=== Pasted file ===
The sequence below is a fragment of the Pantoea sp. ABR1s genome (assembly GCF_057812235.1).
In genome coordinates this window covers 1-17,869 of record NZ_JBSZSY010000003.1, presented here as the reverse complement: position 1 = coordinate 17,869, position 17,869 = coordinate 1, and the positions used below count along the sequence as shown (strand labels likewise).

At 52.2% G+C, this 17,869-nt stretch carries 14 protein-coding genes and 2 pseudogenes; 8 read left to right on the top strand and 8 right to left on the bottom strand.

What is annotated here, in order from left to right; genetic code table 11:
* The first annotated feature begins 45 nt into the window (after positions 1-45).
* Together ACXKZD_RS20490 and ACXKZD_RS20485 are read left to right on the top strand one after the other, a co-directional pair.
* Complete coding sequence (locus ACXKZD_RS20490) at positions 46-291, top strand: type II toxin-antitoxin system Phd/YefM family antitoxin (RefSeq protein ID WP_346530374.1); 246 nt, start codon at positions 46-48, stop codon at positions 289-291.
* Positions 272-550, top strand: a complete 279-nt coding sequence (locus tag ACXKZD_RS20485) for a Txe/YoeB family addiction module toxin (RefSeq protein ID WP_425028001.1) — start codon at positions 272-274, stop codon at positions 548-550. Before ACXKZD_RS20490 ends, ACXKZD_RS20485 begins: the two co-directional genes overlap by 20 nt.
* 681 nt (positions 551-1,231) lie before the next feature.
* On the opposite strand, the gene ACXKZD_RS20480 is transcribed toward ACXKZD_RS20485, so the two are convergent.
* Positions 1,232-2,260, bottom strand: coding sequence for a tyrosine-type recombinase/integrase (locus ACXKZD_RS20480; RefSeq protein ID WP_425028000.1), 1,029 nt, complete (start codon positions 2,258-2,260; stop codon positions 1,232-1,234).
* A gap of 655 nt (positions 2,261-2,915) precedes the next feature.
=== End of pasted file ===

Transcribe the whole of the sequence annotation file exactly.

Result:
The sequence below is a fragment of the Pantoea sp. ABR1s genome (assembly GCF_057812235.1).
In genome coordinates this window covers 1-17,869 of record NZ_JBSZSY010000003.1, presented here as the reverse complement: position 1 = coordinate 17,869, position 17,869 = coordinate 1, and the positions used below count along the sequence as shown (strand labels likewise).

At 52.2% G+C, this 17,869-nt stretch carries 14 protein-coding genes and 2 pseudogenes; 8 read left to right on the top strand and 8 right to left on the bottom strand.

What is annotated here, in order from left to right; genetic code table 11:
* The first annotated feature begins 45 nt into the window (after positions 1-45).
* Together ACXKZD_RS20490 and ACXKZD_RS20485 are read left to right on the top strand one after the other, a co-directional pair.
* Complete coding sequence (locus ACXKZD_RS20490) at positions 46-291, top strand: type II toxin-antitoxin system Phd/YefM family antitoxin (RefSeq protein ID WP_346530374.1); 246 nt, start codon at positions 46-48, stop codon at positions 289-291.
* Positions 272-550, top strand: a complete 279-nt coding sequence (locus tag ACXKZD_RS20485) for a Txe/YoeB family addiction module toxin (RefSeq protein ID WP_425028001.1) — start codon at positions 272-274, stop codon at positions 548-550. Before ACXKZD_RS20490 ends, ACXKZD_RS20485 begins: the two co-directional genes overlap by 20 nt.
* 681 nt (positions 551-1,231) lie before the next feature.
* On the opposite strand, the gene ACXKZD_RS20480 is transcribed toward ACXKZD_RS20485, so the two are convergent.
* Positions 1,232-2,260, bottom strand: coding sequence for a tyrosine-type recombinase/integrase (locus ACXKZD_RS20480; RefSeq protein ID WP_425028000.1), 1,029 nt, complete (start codon positions 2,258-2,260; stop codon positions 1,232-1,234).
* A gap of 655 nt (positions 2,261-2,915) precedes the next feature.